Dan’s Top 100 Everything: #69 Big Star

bigstar

A lot of the reason I love Big Star is because I love the IDEA of Big Star. They’re an under-appreciated, long-forgotten (American!) band with semi-tragic story, a GREAT group name, three fantastic albums with a definite arc, a jangly power-pop sound, and — most importantly — a slate of great, emotive songs.

Throw in the band’s huge, warm sentimental streak, a touch of astral weirdness (that never taints their clean pop structure to songwriting), and a pitch-black third and final album, and… You have a band basically hand-designed to be idolized by me.

Original Big Star lineup: Chris Bell (left, guitar), Alex Chilton (right, vocal/guitar), Andy Hummel (center-right, bass), and Jody Stephens (back, drummer)

Original Big Star lineup: Chris Bell (left, guitar), Alex Chilton (right, vocal/guitar), Andy Hummel (center-right, bass), and Jody Stephens (back, drummer)

Big Star started as a trio called Icewater formed by Chris Bell, a talented teenaged musician from Memphis. Bell and two of his friends played local shows.

Around this time, Bell struck up a friendship with singer Alex Chilton. Chilton was minorly famous as the vocalist for the Box Tops, a pop-soul group who had hit #1 with “The Letter.”

What’s crazy is that Chilton was only sixteen when he recorded “The Letter.” Chilton was considered something of a prodigy: his massive, mature pipes made him sound fifteen years older than he was.

Bell and Chilton bonded over being teenagers in a grown-up’s music industry. They shared Beatles- and Yardbirds-inspired aspirations of writing and recording beloved music. Chilton proposed the idea of forming a Simon and Garfunkel-type duo. Bell declined, but at a club after one of Icewater’s shows, Chilton played the trio a few songs he’d been writing.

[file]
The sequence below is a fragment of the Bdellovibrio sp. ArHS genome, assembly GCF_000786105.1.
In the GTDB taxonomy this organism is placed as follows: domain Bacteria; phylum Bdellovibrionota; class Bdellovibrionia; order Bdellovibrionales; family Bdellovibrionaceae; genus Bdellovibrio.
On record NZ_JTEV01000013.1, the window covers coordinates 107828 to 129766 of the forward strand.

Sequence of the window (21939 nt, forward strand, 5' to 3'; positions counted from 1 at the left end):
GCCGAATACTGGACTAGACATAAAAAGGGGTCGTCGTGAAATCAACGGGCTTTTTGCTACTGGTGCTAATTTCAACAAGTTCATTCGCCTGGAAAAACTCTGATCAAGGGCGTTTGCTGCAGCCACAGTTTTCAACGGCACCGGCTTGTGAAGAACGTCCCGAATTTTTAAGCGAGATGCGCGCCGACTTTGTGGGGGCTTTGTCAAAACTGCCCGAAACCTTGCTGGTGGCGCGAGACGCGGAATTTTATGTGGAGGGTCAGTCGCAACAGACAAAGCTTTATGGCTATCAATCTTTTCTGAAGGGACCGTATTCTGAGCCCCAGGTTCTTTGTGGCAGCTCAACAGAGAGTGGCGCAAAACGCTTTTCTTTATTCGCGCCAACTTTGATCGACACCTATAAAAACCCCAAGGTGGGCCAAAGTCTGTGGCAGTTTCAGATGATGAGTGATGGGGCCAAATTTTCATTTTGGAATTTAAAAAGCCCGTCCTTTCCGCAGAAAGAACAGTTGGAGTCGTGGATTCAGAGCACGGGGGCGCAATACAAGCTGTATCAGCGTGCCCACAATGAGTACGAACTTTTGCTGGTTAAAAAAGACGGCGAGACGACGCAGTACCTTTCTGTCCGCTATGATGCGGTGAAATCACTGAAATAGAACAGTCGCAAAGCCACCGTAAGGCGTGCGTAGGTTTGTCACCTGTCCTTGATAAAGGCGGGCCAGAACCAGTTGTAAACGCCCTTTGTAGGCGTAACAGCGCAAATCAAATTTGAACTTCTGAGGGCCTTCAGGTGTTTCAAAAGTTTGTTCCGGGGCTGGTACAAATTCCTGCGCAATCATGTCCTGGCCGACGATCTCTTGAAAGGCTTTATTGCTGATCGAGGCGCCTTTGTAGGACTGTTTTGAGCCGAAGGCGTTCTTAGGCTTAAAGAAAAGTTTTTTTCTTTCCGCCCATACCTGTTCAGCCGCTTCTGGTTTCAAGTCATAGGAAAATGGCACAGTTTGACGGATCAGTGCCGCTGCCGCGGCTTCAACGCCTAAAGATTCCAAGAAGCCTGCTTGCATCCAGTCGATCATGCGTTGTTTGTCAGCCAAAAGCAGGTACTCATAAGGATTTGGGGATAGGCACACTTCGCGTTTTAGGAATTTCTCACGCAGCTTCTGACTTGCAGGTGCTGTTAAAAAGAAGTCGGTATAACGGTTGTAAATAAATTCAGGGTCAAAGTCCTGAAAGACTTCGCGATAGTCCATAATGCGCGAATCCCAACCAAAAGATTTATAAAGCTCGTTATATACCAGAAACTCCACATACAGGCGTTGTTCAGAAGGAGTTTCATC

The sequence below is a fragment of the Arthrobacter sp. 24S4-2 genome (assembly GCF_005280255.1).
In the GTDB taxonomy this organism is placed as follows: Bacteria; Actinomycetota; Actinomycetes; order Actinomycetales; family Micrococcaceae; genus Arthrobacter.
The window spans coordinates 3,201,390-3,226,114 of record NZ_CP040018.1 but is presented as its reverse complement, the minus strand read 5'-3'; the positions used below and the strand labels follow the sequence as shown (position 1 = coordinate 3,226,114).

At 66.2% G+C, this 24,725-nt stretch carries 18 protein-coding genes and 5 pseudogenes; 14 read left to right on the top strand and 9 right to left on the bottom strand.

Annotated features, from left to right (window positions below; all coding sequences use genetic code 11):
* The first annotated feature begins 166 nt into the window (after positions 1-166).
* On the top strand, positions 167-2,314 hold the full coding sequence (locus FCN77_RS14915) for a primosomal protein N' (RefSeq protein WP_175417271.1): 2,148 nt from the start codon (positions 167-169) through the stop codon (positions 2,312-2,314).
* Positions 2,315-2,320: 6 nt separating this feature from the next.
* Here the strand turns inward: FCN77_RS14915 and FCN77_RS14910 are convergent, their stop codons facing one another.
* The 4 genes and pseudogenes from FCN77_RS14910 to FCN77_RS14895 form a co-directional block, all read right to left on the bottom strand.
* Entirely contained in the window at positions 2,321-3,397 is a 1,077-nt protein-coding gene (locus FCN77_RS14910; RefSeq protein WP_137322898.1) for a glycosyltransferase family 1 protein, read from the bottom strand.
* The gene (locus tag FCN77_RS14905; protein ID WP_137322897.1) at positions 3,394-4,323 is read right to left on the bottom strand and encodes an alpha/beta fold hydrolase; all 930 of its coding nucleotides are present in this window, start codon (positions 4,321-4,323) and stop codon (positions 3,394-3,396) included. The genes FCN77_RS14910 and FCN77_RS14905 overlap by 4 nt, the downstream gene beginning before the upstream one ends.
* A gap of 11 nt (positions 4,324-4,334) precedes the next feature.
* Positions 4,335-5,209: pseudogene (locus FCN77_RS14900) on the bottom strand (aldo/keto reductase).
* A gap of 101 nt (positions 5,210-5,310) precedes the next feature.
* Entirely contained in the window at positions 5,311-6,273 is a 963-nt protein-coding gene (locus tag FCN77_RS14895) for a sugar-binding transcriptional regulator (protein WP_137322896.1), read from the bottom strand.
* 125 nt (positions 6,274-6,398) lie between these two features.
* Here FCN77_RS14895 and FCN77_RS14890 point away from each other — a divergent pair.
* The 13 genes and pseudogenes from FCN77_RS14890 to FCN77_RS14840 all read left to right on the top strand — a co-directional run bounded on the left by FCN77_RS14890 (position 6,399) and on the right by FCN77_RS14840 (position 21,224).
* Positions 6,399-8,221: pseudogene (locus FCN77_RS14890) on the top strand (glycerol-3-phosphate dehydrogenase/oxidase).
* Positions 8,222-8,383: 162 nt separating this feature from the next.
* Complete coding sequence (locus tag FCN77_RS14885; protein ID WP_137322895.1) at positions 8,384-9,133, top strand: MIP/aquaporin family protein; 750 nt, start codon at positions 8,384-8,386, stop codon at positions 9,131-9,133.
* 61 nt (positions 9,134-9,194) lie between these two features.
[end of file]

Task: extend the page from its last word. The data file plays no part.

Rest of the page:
Chris Bell, original band leader

Chris Bell, original band leader

Bell liked what he heard, and invited Chilton to join Icewater. The band renamed themselves after a local supermarket and recorded their first album. Bell and Chilton took Lennon-McCartney style shared songwriting credits on most of that first album.

bigstar1The result, #1 Record released in 1972, is a minor pop masterpiece: Chilton tames his booming vocal projection for a more expressive timbre, and the whole sound is built around great vocal harmonies. Electric and acoustic guitar blend to give album a feel that alternates between propulsive and reflective.

The songs are simple, sweet, melodic, and highly effective. The most famous track here is “In the Street,” covered by Cheap Trick for That 70’s Show theme song. But it’s far from the lone highlight: “Watch the Sunrise” and “When My Baby’s Beside Me” are instant classics that capture an eerie, radiant warmth.

The song I’ll be listening to for the rest of my life, though is “Thirteen.” This sentimental ballad about young, uncertain love has Chilton’s all-time-best vocal, a wavering and yearning croon. The lyrics are simple but sweet, and the understated guitar line is evocative and romantic.

It all adds up to an album that’s one of my 25 or so favorites ever. The critics loved it as much as I do, praising the band’s purity and pleasantness in a time when power pop and jangly guitars were out.

staxThe masses, on the other hand, did not take to Big Star. #1 Record was a commercial flop, causing a huge amount of tension in the band. The album’s simple, throwback feel worked against it. The perfect album cover didn’t attract eyes. Stax Records, a label that had huge stars in the late ‘50s and early ‘60s but struggled afterwards, was a fittingly retro and un-savvy record company to release it.

The ensuing band tension is the stuff of legends. The band got in fist fights in the studio. Bassist Andy Hummel and Bell in particular developed a grudge, taking turns destroying each others’ instruments over a series of months.

Bell entered depression and quit, then rejoined the band a couple times leading up to the recording of the second album. Just when it looked like things had calmed, the studio manager who’d been working with the band lost all the masters for the recordings. Bell, in a drug-induced rage, smashed the studio manager’s car, and the band fractured, Bell never to return.

bigstar-radioEventually, the studio pieced together a complete second album through sporadic recordings of all band members except Bell. Big Star’s Radio City finally came out in 1974. The reviews were again positive, and the sales again disastrous.

The album is a great follow up, with a slightly harder edge. The compositions are virtually all Chilton this time around, and Bell is hardly present at all. As a result, the vocal harmonies aren’t quite as strong, and the appealing homespun warmth (Bell’s specialty) is dialed back.